It’s about to go down! Here we go again with another panel discuss on cannabis. Based on the composition of the panel I am thinking the focus of this discussion will revolve around the industry of cannabis for medicinal purposes.
I have noted in previous articles that it is my opinion that the issue with cannabis legalization for the powers that be, is how can its monetary value be harnessed by the well to do without also economically empowering the poor and marginalized people of Barbados. I also think that the aim of these cannabis money mercenaries is to place cannabis into their pharmaceutical model of health extortion. By this I mean manufacturing medicinal products (pill, drops, inhalers etc.) and selling them at high prices. While this is being done, discouraging people from using the plant culturally as they would any other herb in their garden.
Commonsense dictates that health has never been the reason cannabis was made and remains illegal. In Barbados sugar is a major killer, yet no regulations are being sought to address this. Alcohol is both a short and long term killer, and a major contributor to many a road fatality and endless amounts of domestic violence, yet we are encouraged to drink away “responsibly”. Let us not even venture into cigarettes and vaccinations etc. as serious risks to our health.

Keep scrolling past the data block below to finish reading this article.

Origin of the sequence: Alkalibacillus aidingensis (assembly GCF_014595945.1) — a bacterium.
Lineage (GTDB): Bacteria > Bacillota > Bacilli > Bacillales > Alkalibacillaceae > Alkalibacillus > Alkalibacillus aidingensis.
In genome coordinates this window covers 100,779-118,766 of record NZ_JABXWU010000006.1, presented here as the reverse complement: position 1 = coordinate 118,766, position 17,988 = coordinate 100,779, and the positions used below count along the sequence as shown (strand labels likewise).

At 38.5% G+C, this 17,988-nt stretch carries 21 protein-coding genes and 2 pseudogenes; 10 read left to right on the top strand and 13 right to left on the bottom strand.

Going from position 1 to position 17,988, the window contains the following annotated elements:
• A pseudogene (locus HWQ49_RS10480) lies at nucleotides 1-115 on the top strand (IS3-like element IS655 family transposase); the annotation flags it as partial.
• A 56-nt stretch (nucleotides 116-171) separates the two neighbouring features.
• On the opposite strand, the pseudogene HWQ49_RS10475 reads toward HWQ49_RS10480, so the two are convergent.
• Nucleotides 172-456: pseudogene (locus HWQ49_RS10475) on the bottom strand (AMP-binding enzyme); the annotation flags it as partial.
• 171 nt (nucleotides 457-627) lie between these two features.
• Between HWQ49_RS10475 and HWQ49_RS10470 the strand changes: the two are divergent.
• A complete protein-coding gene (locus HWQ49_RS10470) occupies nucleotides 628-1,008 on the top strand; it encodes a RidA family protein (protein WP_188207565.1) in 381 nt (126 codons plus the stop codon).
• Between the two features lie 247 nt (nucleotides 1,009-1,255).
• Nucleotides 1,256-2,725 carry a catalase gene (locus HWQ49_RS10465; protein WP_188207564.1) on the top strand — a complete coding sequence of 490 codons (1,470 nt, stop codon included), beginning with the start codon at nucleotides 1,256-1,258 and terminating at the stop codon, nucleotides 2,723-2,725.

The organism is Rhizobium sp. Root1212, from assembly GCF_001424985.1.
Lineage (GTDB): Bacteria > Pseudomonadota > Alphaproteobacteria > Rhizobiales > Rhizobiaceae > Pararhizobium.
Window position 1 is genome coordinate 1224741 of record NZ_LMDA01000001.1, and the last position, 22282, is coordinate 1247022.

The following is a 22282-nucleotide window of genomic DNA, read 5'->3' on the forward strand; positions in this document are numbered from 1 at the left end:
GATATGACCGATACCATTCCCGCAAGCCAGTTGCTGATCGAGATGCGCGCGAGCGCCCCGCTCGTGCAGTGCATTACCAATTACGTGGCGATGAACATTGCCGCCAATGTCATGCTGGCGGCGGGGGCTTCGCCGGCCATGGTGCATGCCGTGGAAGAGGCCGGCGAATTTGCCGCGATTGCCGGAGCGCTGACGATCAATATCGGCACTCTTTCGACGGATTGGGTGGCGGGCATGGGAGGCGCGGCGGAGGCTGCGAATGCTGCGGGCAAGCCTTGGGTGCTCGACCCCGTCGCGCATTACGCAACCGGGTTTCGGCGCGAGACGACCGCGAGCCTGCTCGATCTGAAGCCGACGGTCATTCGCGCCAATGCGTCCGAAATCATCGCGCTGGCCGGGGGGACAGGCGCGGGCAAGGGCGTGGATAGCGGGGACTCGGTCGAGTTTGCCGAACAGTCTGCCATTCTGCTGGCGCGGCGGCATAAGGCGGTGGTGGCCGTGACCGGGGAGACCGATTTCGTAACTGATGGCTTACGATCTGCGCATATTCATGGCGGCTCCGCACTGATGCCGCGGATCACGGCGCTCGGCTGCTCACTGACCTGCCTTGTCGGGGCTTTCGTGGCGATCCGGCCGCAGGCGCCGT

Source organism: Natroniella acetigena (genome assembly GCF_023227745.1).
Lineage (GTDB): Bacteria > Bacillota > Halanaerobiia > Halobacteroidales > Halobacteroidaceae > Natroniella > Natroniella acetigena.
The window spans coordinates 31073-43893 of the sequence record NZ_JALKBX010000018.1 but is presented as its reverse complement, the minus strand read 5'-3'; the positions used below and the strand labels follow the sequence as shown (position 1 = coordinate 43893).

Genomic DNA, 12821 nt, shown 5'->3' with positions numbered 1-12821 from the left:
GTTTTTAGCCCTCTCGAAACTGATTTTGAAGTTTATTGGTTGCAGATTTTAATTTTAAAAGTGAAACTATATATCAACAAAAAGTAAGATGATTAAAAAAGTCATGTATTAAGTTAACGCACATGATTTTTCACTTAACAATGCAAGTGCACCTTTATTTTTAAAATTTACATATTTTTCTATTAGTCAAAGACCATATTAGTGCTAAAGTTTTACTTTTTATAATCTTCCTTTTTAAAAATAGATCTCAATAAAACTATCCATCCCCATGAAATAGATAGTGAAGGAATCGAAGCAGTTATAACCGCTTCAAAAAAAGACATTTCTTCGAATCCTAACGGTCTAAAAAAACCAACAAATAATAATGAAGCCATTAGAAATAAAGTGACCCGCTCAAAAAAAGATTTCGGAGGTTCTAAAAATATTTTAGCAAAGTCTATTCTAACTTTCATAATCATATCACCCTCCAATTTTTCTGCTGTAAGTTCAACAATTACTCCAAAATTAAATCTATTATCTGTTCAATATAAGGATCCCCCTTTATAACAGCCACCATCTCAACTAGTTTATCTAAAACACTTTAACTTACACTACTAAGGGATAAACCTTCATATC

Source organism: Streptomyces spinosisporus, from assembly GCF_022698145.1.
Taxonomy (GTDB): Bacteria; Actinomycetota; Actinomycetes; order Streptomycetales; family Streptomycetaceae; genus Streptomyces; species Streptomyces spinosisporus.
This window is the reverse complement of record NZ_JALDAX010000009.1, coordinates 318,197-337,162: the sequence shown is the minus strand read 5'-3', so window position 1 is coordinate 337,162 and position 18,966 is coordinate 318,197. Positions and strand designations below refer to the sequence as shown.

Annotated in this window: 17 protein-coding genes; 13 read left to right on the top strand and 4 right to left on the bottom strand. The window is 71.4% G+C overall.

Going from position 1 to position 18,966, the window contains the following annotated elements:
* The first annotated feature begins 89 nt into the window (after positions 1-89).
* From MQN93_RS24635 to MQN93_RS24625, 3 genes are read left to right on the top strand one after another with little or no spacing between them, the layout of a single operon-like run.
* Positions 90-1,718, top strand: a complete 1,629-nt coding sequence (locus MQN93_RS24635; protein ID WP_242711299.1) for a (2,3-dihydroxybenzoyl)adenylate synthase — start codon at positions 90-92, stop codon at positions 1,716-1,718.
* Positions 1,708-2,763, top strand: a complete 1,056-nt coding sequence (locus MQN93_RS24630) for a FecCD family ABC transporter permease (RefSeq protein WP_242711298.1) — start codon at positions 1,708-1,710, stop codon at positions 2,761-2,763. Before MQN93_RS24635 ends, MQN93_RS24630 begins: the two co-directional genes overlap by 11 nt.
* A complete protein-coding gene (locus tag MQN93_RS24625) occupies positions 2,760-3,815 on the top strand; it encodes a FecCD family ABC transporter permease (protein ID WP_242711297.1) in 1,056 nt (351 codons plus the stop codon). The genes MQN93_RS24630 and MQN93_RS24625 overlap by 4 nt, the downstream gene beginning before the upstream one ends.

Back to the matter at hand…On the panel for this discussion is someone I highly respect, Mr. Douglas Trotman. An Attorney-At-Law by profession, Mr. Trotman is a victim of cannabis prohibition in Barbados. His wife, ailing with cancer, was given a prescription for cannabis use in her treatment by a doctor practicing outside of Barbados. He was unable to get this prescription filled due to cannabis prohibition in Barbados. His wife has recently passed. My condolences and indignation remain with you my brother.
It is from a legal perspective that I would like to ask Mr. Trotman what the people of Barbados can do (youth on the blocks, Rastafari community, advocates for cannabis legalization) to legally advance a call for cannabis amnesty while they wait on the government’s deliberations on cannabis regulation to conclude. What can be done to ensure the voice of the small man is heard as the big man speaks about cannabis regulations and its impending industry? How can the Rastafari community organize itself to seek permission to cultivate and use cannabis for its spiritual uses within their gatherings, health and economic development?
As I conclude this short article, I am asking one more question of the organizers of these discussions. When will we see representation from the street on any of these panels? Who speaks for the people? I have seen lawyers, doctors, big business people, academia and Rastafari on Cannabis discussion panels but I cannot recall ever seeing anyone representing the interest of the youth or average cannabis user. Finding solutions from the top down is not always the best way to deal with the issues.
I invite anyone on the panel to give their feedback on this article and possibly answer some of the questions asked.
African Heritage Foundation.
The African Heritage Foundation invites you to its Red Light Lime on Saturday 20th October, to give thanks for the life, and music of Peter Tosh who was born on the 19th October. Peter Tosh was one of the early militant advocate’s for the legalization of cannabis on any and every stage he performed on.